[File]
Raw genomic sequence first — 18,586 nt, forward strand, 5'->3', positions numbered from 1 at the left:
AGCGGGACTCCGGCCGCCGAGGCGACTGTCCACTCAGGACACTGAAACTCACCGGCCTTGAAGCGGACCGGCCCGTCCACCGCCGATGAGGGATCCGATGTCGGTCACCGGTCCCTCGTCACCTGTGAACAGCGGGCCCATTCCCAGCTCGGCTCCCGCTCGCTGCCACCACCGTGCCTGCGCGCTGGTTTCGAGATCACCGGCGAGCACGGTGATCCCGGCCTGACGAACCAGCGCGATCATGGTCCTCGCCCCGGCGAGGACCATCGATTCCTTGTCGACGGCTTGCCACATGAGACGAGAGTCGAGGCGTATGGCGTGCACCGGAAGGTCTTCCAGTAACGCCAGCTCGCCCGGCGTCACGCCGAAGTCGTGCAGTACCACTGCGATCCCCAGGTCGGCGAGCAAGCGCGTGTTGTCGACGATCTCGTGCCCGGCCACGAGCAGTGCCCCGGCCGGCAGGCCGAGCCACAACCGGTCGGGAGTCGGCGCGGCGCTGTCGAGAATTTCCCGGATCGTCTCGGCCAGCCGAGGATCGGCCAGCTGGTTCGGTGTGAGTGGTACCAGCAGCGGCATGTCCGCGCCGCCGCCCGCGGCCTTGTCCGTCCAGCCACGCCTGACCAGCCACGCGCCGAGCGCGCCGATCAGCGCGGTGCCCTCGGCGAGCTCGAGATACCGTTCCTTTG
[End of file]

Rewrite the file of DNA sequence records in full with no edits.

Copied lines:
Raw genomic sequence first — 18,586 nt, forward strand, 5'->3', positions numbered from 1 at the left:
AGCGGGACTCCGGCCGCCGAGGCGACTGTCCACTCAGGACACTGAAACTCACCGGCCTTGAAGCGGACCGGCCCGTCCACCGCCGATGAGGGATCCGATGTCGGTCACCGGTCCCTCGTCACCTGTGAACAGCGGGCCCATTCCCAGCTCGGCTCCCGCTCGCTGCCACCACCGTGCCTGCGCGCTGGTTTCGAGATCACCGGCGAGCACGGTGATCCCGGCCTGACGAACCAGCGCGATCATGGTCCTCGCCCCGGCGAGGACCATCGATTCCTTGTCGACGGCTTGCCACATGAGACGAGAGTCGAGGCGTATGGCGTGCACCGGAAGGTCTTCCAGTAACGCCAGCTCGCCCGGCGTCACGCCGAAGTCGTGCAGTACCACTGCGATCCCCAGGTCGGCGAGCAAGCGCGTGTTGTCGACGATCTCGTGCCCGGCCACGAGCAGTGCCCCGGCCGGCAGGCCGAGCCACAACCGGTCGGGAGTCGGCGCGGCGCTGTCGAGAATTTCCCGGATCGTCTCGGCCAGCCGAGGATCGGCCAGCTGGTTCGGTGTGAGTGGTACCAGCAGCGGCATGTCCGCGCCGCCGCCCGCGGCCTTGTCCGTCCAGCCACGCCTGACCAGCCACGCGCCGAGCGCGCCGATCAGCGCGGTGCCCTCGGCGAGCTCGAGATACCGTTCCTTTG